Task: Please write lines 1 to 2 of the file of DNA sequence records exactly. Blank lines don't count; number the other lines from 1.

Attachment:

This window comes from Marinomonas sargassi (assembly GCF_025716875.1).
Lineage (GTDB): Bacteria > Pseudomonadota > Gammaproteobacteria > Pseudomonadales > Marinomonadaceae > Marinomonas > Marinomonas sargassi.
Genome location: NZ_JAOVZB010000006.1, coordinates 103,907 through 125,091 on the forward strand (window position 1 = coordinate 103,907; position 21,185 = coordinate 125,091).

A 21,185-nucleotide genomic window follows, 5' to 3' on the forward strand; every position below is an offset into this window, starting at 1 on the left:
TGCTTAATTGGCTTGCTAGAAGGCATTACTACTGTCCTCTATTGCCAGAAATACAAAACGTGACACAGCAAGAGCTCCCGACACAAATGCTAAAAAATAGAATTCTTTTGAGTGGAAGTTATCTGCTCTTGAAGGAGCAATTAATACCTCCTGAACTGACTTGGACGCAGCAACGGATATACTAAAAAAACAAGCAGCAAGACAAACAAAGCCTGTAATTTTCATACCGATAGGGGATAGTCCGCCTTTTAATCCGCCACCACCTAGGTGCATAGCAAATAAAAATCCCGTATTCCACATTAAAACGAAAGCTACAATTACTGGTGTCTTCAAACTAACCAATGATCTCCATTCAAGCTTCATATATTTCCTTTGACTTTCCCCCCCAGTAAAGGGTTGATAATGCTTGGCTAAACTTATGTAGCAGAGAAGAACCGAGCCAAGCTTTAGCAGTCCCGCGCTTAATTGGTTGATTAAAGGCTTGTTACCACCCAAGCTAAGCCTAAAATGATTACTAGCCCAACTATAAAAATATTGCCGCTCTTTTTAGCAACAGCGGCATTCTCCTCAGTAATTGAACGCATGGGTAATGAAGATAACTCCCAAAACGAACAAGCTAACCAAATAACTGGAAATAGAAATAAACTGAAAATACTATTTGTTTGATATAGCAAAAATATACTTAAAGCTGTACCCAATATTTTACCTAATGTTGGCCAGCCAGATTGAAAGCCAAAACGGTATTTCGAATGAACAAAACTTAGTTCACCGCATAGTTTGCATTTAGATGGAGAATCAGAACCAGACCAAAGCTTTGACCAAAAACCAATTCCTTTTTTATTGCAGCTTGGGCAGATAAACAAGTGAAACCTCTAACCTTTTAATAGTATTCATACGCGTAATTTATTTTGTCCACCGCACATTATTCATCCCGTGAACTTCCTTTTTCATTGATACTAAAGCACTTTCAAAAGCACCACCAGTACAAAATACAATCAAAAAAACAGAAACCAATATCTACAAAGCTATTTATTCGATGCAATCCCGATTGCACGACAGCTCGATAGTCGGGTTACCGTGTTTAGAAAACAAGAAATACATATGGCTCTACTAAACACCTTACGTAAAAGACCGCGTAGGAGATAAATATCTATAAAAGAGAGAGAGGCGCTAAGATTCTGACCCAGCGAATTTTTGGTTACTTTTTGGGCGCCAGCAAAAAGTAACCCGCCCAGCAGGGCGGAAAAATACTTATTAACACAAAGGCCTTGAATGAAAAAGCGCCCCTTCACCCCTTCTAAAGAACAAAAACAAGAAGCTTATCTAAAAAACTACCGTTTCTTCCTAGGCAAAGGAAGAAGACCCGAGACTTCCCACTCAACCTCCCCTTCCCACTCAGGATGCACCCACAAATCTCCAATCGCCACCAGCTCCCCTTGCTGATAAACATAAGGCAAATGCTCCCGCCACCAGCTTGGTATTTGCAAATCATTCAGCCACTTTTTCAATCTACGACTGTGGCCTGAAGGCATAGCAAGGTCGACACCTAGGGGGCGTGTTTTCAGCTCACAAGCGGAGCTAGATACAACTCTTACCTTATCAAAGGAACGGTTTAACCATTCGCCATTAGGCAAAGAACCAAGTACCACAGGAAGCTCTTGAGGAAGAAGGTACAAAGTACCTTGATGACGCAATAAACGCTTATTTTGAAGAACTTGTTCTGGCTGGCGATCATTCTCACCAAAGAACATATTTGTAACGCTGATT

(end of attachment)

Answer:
This window comes from Marinomonas sargassi (assembly GCF_025716875.1).
Lineage (GTDB): Bacteria > Pseudomonadota > Gammaproteobacteria > Pseudomonadales > Marinomonadaceae > Marinomonas > Marinomonas sargassi.